Lizzie Reid – Cubicle [Seven Four Six Seven]

Having already turned many heads and garnered many streams with her early singles, Lizzie Reid‘s debut EP is probably as highly anticipated as a debut EP can be. Pleasingly, Cubicle does not disappoint. This is a diverse, tastefully produced and lyrically rich 21 minutes of music from one of Glasgow’s most exciting up-and-comers. 

Projecting a wry and weary wisdom with a knowing sense of humour, Reid has the knack of writing songs that feel familiar and relatable without being derivative. It’s no mean feat to pull off breakup songs that sound as fresh and affecting as ‘Tribute’ or ‘Seamless’, the latter of which is an early contender for most deftly written chorus of the year.

Comparisons to Laura Marling have predictably been made but, though perhaps inevitable, this likening is reductive. Sure, ‘Always Lovely’ is all nylon string warmth and wandering melodies, but the EP’s seven tracks cover a lot of musical ground. Jazzy seventh chords and glassy electric guitars abound too, embellished with gorgeous string arrangements and punctuated with brief spells of riotous distorted exuberance, such as the crescendo of the phenomenal ‘Been Thinking About You.’ Reminiscent of Adrienne Lenker and Buck Meek’s work with Big Thief, this track is perhaps the highlight – although the entire record has plenty to say.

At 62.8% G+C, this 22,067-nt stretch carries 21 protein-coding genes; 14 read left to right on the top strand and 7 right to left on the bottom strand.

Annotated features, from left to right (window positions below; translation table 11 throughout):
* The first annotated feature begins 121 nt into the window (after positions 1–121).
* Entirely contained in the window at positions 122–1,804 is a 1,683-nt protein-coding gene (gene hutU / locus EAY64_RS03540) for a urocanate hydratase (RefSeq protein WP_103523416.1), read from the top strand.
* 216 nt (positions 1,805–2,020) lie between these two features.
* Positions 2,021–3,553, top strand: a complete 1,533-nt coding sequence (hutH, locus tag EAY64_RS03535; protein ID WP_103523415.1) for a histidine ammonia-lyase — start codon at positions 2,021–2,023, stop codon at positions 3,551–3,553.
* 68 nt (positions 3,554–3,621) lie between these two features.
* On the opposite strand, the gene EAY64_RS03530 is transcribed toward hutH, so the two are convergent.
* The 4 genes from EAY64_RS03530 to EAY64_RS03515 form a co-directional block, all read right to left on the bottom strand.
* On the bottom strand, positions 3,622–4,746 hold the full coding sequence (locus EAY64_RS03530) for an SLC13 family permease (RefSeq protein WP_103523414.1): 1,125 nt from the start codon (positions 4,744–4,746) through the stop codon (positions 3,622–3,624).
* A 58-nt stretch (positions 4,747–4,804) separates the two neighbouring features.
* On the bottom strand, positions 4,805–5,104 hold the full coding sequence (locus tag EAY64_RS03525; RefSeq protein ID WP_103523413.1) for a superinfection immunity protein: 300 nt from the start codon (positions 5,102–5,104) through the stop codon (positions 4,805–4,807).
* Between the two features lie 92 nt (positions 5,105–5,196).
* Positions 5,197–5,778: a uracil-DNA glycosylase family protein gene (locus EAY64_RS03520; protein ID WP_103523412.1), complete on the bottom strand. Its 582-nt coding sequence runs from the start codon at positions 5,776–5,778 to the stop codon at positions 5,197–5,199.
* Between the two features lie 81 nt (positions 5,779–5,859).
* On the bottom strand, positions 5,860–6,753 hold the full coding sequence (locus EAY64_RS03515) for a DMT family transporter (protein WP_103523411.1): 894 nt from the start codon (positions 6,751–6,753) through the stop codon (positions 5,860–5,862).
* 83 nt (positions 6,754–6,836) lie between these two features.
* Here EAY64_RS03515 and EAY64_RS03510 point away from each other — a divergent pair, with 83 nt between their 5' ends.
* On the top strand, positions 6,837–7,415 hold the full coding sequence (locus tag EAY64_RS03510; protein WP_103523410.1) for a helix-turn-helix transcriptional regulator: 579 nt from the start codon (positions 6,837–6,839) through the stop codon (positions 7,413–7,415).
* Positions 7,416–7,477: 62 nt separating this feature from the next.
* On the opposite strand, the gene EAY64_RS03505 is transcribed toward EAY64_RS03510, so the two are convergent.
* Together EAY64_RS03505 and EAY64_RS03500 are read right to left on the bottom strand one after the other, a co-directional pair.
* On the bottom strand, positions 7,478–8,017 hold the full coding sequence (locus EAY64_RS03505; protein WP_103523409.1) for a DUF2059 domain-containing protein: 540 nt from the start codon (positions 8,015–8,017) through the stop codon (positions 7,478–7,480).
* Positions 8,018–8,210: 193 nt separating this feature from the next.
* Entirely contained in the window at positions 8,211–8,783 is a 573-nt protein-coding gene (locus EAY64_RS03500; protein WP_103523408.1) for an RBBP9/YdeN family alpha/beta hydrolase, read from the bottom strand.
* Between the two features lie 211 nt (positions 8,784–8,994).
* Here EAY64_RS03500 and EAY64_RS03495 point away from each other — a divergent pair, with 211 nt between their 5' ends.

The candid intimacy of Reid’s lyrics are hopelessly charming. From the sureity of “I don’t regret a word that I said when I was in your bed” to the quiet sadness and gentle humour of “your new girl told me I’m beautiful”, this is a voice that comes to us self-assured and fully formed. Reid is a subtle storyteller with a delightful turn of phrase, and it’s impossible not to root for her as protagonist in the tale the EP spins.  

Belying its claustrophobic title, closing track ‘Cubicle’ feels like the most spacious moment on the record. A warm, open groove backs some of the finest lyrics on the record, building to a glorious wordless, string-laden crescendo reminiscent of Phoebe Bridgers’ Scott Street. It’s the perfect ending to a sublime set of beautifully written, brilliantly orchestrated songs. An absolutely remarkable debut.

Words: Ali Begg

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